| 20 May 2024, Monday |

Tigray: New wave of abuse in Ethiopia, rights groups report

Amnesty International and Human Rights Watch (HRW) warned in a joint statement that thousands of Tigrayans are being forcibly expelled, detained, or killed in a fresh wave of ethnic violence in the western part of Ethiopia’s Tigray region, blaming armed groups from Amhara, which are aligned with Ethiopia’s military, for the abuses.
“Without urgent international action to prevent further atrocities, Tigrayans, particularly those in detention, are at grave risk,” said Joanne Mariner, director of crisis response at Amnesty International.
Tigrayan civilians describe atrocities
Western Tigray has seen some of the worst violence in the 13-month war between Ethiopia’s military, aided by forces from the Amhara and Afar regions, and Tigrayan forces (TPLF).
“Tigrayan civilians attempting to escape the new wave of violence have been attacked and killed. Scores in detention face life-threatening conditions including torture, starvation, and denial of medical care,” HRW and Amnesty International said.
They spoke to 31 people in western Tigray who described the surge of abuses.
“When the people tried to escape… (the Fano) attacked them with machetes and axes,” a 34-year-old farmer told them. “We were passing bodies and we were all in shock … After we calmed down, we noticed that there were more bodies there too. Everywhere you turned, there would be five, 10 bodies.”
According to witnesses, whose stories were partly corroborated by satellite imagery, Amhara security forces, including the region’s police and members of local militia, Fano, rounded people up and took people to makeshift detention sites.
One former detainee, who escaped from the sites, told the rights groups he knew of 30 people who died while he was held there, including seven of the 200 men in his cell.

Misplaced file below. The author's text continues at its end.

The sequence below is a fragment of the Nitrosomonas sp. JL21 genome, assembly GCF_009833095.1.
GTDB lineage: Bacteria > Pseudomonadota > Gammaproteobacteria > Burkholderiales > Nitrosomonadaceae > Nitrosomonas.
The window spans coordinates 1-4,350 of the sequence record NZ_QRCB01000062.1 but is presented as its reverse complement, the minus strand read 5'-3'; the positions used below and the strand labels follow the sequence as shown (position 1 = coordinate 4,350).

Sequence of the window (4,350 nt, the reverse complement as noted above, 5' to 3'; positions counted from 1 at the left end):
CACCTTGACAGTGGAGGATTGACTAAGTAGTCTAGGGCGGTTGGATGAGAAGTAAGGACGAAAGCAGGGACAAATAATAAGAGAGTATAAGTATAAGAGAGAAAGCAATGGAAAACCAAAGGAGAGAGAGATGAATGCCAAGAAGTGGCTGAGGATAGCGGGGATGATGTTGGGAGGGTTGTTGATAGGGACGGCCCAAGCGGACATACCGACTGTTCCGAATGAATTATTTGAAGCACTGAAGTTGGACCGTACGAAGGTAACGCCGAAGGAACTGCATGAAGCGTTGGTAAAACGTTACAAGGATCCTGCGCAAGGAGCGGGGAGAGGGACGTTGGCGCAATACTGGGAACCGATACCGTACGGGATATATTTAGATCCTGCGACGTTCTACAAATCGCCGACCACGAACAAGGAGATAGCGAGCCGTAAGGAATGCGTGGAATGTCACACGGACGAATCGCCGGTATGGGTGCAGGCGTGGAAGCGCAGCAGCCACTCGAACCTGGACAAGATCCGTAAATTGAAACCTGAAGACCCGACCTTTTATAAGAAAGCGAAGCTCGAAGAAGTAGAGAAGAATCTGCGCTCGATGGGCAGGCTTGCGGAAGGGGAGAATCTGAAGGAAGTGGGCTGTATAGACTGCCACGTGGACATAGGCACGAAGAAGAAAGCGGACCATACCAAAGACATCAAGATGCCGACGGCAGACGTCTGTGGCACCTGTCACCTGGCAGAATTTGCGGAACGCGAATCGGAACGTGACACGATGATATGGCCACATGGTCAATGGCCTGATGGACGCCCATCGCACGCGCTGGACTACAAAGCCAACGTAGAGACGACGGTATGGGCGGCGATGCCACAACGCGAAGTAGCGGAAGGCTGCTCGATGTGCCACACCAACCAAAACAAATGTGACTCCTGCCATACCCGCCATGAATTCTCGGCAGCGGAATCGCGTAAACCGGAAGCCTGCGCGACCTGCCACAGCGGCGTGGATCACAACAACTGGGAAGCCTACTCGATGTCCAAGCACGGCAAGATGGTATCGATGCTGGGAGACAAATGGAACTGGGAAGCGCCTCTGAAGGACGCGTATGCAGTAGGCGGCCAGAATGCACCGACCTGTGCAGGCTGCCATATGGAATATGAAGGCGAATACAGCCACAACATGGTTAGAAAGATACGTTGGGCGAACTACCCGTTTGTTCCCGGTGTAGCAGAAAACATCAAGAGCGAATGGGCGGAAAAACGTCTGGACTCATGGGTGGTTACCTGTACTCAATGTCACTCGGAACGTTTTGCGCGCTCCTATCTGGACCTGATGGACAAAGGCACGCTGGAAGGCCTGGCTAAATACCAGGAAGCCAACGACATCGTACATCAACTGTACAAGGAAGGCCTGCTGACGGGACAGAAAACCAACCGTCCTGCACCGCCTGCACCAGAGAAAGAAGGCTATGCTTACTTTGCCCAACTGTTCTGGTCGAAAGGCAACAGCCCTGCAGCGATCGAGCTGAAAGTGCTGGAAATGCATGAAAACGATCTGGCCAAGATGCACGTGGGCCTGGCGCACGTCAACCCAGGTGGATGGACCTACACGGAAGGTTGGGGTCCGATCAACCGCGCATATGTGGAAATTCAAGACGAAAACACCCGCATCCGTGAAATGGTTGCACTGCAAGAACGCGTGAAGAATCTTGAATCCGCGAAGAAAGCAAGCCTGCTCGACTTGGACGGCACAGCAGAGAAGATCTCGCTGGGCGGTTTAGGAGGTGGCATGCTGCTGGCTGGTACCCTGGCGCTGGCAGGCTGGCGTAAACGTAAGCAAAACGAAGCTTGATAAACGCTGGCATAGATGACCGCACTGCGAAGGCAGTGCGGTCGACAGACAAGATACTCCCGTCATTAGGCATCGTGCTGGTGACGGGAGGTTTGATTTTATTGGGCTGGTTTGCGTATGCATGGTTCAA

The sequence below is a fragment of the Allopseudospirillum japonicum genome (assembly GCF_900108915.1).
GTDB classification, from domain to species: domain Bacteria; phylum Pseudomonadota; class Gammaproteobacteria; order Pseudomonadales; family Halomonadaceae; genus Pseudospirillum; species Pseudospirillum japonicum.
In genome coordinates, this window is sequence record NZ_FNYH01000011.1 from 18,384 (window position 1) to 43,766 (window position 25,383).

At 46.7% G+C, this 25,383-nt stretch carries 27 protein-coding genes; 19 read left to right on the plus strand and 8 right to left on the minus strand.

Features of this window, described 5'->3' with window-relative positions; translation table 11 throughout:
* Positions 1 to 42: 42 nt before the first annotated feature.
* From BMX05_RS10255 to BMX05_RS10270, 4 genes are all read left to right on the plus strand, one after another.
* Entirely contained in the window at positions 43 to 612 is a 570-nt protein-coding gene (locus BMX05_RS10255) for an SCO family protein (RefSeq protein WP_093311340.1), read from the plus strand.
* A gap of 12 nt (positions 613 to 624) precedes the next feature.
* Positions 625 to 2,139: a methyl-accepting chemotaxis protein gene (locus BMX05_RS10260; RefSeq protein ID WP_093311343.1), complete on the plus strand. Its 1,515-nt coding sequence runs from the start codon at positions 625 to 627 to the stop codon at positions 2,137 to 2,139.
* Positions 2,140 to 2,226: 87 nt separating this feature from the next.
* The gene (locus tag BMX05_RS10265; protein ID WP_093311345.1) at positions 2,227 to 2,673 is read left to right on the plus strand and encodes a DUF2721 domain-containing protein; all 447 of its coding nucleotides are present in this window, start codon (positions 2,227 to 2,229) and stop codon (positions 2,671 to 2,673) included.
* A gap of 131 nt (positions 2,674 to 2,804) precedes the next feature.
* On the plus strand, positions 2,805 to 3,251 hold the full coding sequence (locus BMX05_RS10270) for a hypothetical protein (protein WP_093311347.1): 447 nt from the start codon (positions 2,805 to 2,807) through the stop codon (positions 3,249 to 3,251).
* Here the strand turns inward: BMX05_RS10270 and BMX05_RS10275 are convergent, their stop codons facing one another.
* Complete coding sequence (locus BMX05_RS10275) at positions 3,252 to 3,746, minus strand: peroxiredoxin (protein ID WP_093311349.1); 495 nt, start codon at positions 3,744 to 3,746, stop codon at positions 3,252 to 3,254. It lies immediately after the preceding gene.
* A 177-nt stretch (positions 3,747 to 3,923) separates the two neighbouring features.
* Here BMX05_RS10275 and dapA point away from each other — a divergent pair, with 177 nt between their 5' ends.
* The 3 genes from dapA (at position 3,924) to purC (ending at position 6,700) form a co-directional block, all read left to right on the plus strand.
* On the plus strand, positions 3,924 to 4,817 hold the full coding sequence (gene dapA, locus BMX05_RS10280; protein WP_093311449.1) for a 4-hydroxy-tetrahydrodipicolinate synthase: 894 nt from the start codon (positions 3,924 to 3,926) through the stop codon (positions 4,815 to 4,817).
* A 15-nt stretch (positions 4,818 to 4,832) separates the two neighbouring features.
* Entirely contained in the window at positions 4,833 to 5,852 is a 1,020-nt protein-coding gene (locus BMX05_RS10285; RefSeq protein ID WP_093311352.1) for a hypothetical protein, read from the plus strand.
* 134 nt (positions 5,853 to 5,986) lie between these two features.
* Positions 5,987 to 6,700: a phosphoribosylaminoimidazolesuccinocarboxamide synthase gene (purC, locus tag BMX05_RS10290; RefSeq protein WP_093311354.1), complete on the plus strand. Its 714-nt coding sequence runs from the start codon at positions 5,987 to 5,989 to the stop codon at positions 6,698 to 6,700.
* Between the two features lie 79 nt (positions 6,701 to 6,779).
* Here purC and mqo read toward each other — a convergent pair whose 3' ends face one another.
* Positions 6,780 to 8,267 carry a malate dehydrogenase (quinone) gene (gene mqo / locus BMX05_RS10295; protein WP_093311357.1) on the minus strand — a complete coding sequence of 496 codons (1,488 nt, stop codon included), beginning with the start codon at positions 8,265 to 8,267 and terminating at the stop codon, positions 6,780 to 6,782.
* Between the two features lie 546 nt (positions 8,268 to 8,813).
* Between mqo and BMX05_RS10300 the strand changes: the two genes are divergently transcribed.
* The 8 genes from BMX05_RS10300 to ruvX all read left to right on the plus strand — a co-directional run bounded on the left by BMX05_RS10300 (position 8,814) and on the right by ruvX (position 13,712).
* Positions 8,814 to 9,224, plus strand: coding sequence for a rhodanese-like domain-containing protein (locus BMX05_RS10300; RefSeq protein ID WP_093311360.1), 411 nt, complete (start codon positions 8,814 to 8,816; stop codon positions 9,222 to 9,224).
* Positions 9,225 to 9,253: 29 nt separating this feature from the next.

“All of us have gone through it [the beatings] but the most vulnerable ones were the [older men],” he said. “They couldn’t handle the torture, that’s why they were dying.”
A government spokesman denied Amhara security forces were responsible for the attack. He told Reuters news agency the abuses were committed by Tigrayan forces.
Atrocities committed by all sides
Rights groups have accused fighters on all sides have been accused of atrocities including sexual violence, extrajudicial murder, and ethnically motivated crimes.
Last week HRW accused TPLF rebels of summarily executing dozens of civilians in two Amhara towns they briefly controlled between August and September.
Amharas and Tigrayans, are two of Ethiopia’s largest ethnic groups and they both lay claim to western Tigray where the war erupted in November 2020.
Amhara sided with Prime Minister Abiy Ahmed against the TPLF.
UN to discuss war crimes in Ethiopia
Thursday’s report comes a day before the UN Human Rights Council special session on possible war crimes committed during the conflict.
The UN estimates that 20,000 people were recently evicted from western Tigray, and more than 1 million have been displaced from there since the war began.
“The global paralysis on Ethiopia’s armed conflict has emboldened human rights abusers to act with impunity and left communities at risk feeling abandoned,” Laetitia Bader, Horn of Africa director at HRW said.
“As evidence of atrocities mounts, world leaders should support the creation of an international investigative mechanism and the UN Security Council should put Ethiopia on its formal agenda,” she added.